Move to axe EU migrant salary threshold welcomed

By Emily Hawkins contact

- Last updated on GMT

Change of approach: the Government is considering moving away from a salary threshold for EU workers moving to the UK
Change of approach: the Government is considering moving away from a salary threshold for EU workers moving to the UK

Related tags: Eu, Migrant worker

Reports that the Government will look to move away from a £30,000 salary threshold for EU workers moving to the UK in future policy have been welcomed by hospitality trade bodies.

The Home Secretary Sajid Javid wrote to the Migration Advisory Committee (MAC) to ask if it would drop the threshold, according to a report in The Sun​ newspaper.

Previously a skills-based policy had been proposed with Prime Minister Theresa May declaring that low-skilled migration would decrease when free movement was ushered out by Brexit. May said ‘high-skilled’ international workers would be prioritised regardless of whether their country was in the EU.

This was criticised by pub industry chiefs ​when it was published in the committee’s migration policy proposals last year and included in the Government’s Immigration White Paper.

Javid has now asked the committee to allow businesses to pay the ‘going rate’ for EU employees and take into account regional salary levels.

He instructed MAC to look at introducing exemptions for some sectors and whether inexperienced employees could be paid less.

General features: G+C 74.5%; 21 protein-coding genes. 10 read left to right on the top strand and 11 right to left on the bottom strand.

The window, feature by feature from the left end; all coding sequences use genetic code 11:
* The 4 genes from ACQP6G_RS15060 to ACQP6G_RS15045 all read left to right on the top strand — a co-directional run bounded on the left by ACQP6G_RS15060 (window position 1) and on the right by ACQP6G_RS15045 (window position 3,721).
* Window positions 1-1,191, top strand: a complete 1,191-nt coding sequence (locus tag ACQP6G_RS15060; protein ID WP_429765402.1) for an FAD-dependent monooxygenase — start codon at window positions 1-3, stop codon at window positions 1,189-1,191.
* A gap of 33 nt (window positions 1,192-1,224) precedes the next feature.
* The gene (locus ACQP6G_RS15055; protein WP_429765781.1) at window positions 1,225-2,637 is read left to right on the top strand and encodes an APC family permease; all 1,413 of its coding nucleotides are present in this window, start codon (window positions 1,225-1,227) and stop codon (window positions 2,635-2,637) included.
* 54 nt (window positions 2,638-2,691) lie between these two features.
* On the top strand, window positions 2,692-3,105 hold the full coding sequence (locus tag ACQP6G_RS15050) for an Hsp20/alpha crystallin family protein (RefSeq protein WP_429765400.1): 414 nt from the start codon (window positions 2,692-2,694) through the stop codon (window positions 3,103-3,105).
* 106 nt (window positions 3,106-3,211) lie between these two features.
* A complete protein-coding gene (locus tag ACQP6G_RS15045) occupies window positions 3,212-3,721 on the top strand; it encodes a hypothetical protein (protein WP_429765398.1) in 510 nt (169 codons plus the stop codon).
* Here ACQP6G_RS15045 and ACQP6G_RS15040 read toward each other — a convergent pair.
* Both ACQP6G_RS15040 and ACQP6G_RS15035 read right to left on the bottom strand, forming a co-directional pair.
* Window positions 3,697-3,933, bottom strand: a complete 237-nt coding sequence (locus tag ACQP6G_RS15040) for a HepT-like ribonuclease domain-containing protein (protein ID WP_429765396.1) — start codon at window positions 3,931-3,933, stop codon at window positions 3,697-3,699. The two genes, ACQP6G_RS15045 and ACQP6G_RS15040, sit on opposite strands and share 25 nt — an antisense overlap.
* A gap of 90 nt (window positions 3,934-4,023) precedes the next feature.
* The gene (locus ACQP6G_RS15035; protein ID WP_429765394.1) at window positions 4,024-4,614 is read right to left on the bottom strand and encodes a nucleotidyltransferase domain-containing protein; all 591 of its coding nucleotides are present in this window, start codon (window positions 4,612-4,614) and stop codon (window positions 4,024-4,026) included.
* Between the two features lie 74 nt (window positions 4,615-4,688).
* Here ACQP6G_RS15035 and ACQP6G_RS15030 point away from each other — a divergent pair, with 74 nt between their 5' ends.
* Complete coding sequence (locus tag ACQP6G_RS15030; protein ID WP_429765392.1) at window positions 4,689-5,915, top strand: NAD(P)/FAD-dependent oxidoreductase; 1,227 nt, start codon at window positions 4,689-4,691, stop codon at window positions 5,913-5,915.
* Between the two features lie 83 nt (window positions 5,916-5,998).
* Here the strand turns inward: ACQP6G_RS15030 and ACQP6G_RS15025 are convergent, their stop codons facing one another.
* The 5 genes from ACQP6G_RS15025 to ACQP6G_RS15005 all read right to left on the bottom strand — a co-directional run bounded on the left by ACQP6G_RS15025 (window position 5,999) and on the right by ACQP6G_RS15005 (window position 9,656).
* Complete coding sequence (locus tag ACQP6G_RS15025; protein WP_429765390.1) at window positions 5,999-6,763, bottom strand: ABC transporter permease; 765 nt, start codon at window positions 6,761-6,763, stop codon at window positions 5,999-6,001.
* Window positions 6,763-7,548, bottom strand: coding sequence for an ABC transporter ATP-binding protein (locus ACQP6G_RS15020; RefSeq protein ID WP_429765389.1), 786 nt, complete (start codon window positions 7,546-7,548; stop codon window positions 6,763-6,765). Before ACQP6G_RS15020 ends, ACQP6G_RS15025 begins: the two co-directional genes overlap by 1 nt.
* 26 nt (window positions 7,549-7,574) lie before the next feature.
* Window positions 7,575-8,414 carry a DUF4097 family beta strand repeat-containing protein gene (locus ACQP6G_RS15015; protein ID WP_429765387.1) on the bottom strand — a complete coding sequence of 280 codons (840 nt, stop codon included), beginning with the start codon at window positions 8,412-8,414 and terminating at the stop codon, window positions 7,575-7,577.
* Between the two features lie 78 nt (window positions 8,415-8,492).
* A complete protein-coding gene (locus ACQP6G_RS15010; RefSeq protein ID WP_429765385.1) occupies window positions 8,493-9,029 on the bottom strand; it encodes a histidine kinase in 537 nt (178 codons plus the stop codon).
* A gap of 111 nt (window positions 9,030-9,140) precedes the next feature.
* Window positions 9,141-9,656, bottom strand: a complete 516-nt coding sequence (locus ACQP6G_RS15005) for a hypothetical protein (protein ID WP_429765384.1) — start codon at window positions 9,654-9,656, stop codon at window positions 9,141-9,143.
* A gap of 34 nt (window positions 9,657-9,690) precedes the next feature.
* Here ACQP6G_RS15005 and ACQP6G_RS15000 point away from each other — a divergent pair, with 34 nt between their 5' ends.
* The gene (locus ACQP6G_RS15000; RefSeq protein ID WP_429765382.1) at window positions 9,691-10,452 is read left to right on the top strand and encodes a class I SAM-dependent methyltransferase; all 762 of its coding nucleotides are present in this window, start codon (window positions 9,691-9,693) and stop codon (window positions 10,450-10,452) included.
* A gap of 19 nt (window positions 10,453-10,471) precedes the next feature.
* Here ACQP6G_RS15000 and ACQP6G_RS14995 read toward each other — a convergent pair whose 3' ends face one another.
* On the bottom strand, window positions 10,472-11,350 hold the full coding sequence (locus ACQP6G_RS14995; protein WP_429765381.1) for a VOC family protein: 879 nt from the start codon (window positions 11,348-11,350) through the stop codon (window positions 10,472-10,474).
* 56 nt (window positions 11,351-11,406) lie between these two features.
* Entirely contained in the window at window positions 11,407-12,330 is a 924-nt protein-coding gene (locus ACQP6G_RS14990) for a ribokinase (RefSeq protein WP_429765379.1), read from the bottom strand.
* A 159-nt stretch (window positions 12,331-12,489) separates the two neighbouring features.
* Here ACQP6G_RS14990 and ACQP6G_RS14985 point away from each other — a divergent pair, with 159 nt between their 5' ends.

MAC is set to report back on these factors at the end of the year, before the Government confirms the level of a minimum salary threshold, according to the leaked document.

UKHospitality chief executive Kate Nicholls welcomed the sentiment in Javid’s letter.

Positive and pragmatic

She said: “Such a recommendation would be positive and pragmatic, while demonstrating that the Home Secretary has been listening to our concerns about the £30,000 minimum salary threshold.

“Such a threshold would make many crucial, hard-to-fill roles in hospitality unavailable to EU workers.”

Three million people are currently employed in the sector, but UKH has estimated that 90% of these roles could not be filled under May's proposed system.

Nicholls added: “Any future migration policy must focus on the needs and fortunes of the wider economy, rather than focusing on individuals.

“Hospitality is a key economic driver but to keep growing it will need to employ non-British workers in many different roles. It is vital that we also have a separate route for semi-skilled workers.”

British Beer & Pub Association (BBPA) chief executive Brigid Simmonds tweeted that she would also welcome the news.

She said: “Any recommendation by Sajid Javid to scrap £30,000 minimum salary cap for Tier 2 migration (semi skilled), would be widely welcomed by pubs. On average, pub chefs earn £25k and we cannot recruit enough from the UK.”

Related topics: Legislation

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